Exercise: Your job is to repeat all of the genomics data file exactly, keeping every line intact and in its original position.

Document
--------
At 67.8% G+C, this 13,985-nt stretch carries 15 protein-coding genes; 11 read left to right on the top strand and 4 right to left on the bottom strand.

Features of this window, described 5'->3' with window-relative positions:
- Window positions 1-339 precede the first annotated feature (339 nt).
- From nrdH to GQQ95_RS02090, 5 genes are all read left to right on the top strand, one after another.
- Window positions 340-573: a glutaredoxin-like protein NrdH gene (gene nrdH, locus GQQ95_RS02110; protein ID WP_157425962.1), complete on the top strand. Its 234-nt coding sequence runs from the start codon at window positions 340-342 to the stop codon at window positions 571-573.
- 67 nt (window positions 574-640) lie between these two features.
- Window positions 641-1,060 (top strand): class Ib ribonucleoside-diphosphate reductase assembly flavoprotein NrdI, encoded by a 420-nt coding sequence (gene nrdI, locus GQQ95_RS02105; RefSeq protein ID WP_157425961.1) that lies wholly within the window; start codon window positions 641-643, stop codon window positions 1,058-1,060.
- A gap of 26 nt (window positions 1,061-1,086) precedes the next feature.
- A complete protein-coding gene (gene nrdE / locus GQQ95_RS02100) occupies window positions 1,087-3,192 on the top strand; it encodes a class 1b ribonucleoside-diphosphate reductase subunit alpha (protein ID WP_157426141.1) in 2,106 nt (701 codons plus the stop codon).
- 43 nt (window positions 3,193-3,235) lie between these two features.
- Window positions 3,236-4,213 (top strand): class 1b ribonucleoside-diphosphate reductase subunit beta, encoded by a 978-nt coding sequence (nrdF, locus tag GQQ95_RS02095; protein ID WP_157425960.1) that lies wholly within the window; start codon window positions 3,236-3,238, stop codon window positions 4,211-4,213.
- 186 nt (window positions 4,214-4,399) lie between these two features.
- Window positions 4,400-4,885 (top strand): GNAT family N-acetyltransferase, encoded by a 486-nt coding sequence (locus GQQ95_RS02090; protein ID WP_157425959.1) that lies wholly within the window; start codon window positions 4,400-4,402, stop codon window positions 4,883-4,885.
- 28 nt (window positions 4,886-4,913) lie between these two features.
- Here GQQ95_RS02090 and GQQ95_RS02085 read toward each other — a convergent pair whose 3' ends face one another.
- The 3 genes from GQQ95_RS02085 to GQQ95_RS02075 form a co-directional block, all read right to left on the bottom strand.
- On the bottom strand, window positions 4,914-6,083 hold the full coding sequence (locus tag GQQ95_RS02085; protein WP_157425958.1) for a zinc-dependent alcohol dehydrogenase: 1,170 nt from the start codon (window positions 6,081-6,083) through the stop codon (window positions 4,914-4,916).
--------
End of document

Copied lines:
At 67.8% G+C, this 13,985-nt stretch carries 15 protein-coding genes; 11 read left to right on the top strand and 4 right to left on the bottom strand.

Features of this window, described 5'->3' with window-relative positions:
- Window positions 1-339 precede the first annotated feature (339 nt).
- From nrdH to GQQ95_RS02090, 5 genes are all read left to right on the top strand, one after another.
- Window positions 340-573: a glutaredoxin-like protein NrdH gene (gene nrdH, locus GQQ95_RS02110; protein ID WP_157425962.1), complete on the top strand. Its 234-nt coding sequence runs from the start codon at window positions 340-342 to the stop codon at window positions 571-573.
- 67 nt (window positions 574-640) lie between these two features.
- Window positions 641-1,060 (top strand): class Ib ribonucleoside-diphosphate reductase assembly flavoprotein NrdI, encoded by a 420-nt coding sequence (gene nrdI, locus GQQ95_RS02105; RefSeq protein ID WP_157425961.1) that lies wholly within the window; start codon window positions 641-643, stop codon window positions 1,058-1,060.
- A gap of 26 nt (window positions 1,061-1,086) precedes the next feature.
- A complete protein-coding gene (gene nrdE / locus GQQ95_RS02100) occupies window positions 1,087-3,192 on the top strand; it encodes a class 1b ribonucleoside-diphosphate reductase subunit alpha (protein ID WP_157426141.1) in 2,106 nt (701 codons plus the stop codon).
- 43 nt (window positions 3,193-3,235) lie between these two features.
- Window positions 3,236-4,213 (top strand): class 1b ribonucleoside-diphosphate reductase subunit beta, encoded by a 978-nt coding sequence (nrdF, locus tag GQQ95_RS02095; protein ID WP_157425960.1) that lies wholly within the window; start codon window positions 3,236-3,238, stop codon window positions 4,211-4,213.
- 186 nt (window positions 4,214-4,399) lie between these two features.
- Window positions 4,400-4,885 (top strand): GNAT family N-acetyltransferase, encoded by a 486-nt coding sequence (locus GQQ95_RS02090; protein ID WP_157425959.1) that lies wholly within the window; start codon window positions 4,400-4,402, stop codon window positions 4,883-4,885.
- 28 nt (window positions 4,886-4,913) lie between these two features.
- Here GQQ95_RS02090 and GQQ95_RS02085 read toward each other — a convergent pair whose 3' ends face one another.
- The 3 genes from GQQ95_RS02085 to GQQ95_RS02075 form a co-directional block, all read right to left on the bottom strand.
- On the bottom strand, window positions 4,914-6,083 hold the full coding sequence (locus tag GQQ95_RS02085; protein WP_157425958.1) for a zinc-dependent alcohol dehydrogenase: 1,170 nt from the start codon (window positions 6,081-6,083) through the stop codon (window positions 4,914-4,916).